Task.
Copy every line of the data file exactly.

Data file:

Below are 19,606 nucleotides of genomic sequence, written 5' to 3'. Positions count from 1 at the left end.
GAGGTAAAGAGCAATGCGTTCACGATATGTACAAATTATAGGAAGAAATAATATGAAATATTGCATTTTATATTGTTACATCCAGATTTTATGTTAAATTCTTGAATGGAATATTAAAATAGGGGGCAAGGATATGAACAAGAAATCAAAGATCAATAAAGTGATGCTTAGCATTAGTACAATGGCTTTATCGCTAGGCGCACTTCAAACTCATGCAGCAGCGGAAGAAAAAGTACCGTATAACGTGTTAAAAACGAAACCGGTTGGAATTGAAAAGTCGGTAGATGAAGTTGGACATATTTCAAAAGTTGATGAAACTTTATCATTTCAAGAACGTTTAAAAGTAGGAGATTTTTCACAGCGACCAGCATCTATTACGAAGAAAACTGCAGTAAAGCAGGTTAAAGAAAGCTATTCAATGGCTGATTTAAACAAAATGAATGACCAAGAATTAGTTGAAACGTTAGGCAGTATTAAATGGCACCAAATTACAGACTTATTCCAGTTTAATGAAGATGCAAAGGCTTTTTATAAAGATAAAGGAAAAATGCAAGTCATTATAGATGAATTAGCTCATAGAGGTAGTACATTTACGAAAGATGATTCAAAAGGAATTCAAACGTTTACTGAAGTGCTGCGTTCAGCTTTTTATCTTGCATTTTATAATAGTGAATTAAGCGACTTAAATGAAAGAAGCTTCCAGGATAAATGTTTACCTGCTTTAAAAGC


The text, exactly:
Below are 19,606 nucleotides of genomic sequence, written 5' to 3'. Positions count from 1 at the left end.
GAGGTAAAGAGCAATGCGTTCACGATATGTACAAATTATAGGAAGAAATAATATGAAATATTGCATTTTATATTGTTACATCCAGATTTTATGTTAAATTCTTGAATGGAATATTAAAATAGGGGGCAAGGATATGAACAAGAAATCAAAGATCAATAAAGTGATGCTTAGCATTAGTACAATGGCTTTATCGCTAGGCGCACTTCAAACTCATGCAGCAGCGGAAGAAAAAGTACCGTATAACGTGTTAAAAACGAAACCGGTTGGAATTGAAAAGTCGGTAGATGAAGTTGGACATATTTCAAAAGTTGATGAAACTTTATCATTTCAAGAACGTTTAAAAGTAGGAGATTTTTCACAGCGACCAGCATCTATTACGAAGAAAACTGCAGTAAAGCAGGTTAAAGAAAGCTATTCAATGGCTGATTTAAACAAAATGAATGACCAAGAATTAGTTGAAACGTTAGGCAGTATTAAATGGCACCAAATTACAGACTTATTCCAGTTTAATGAAGATGCAAAGGCTTTTTATAAAGATAAAGGAAAAATGCAAGTCATTATAGATGAATTAGCTCATAGAGGTAGTACATTTACGAAAGATGATTCAAAAGGAATTCAAACGTTTACTGAAGTGCTGCGTTCAGCTTTTTATCTTGCATTTTATAATAGTGAATTAAGCGACTTAAATGAAAGAAGCTTCCAGGATAAATGTTTACCTGCTTTAAAAGC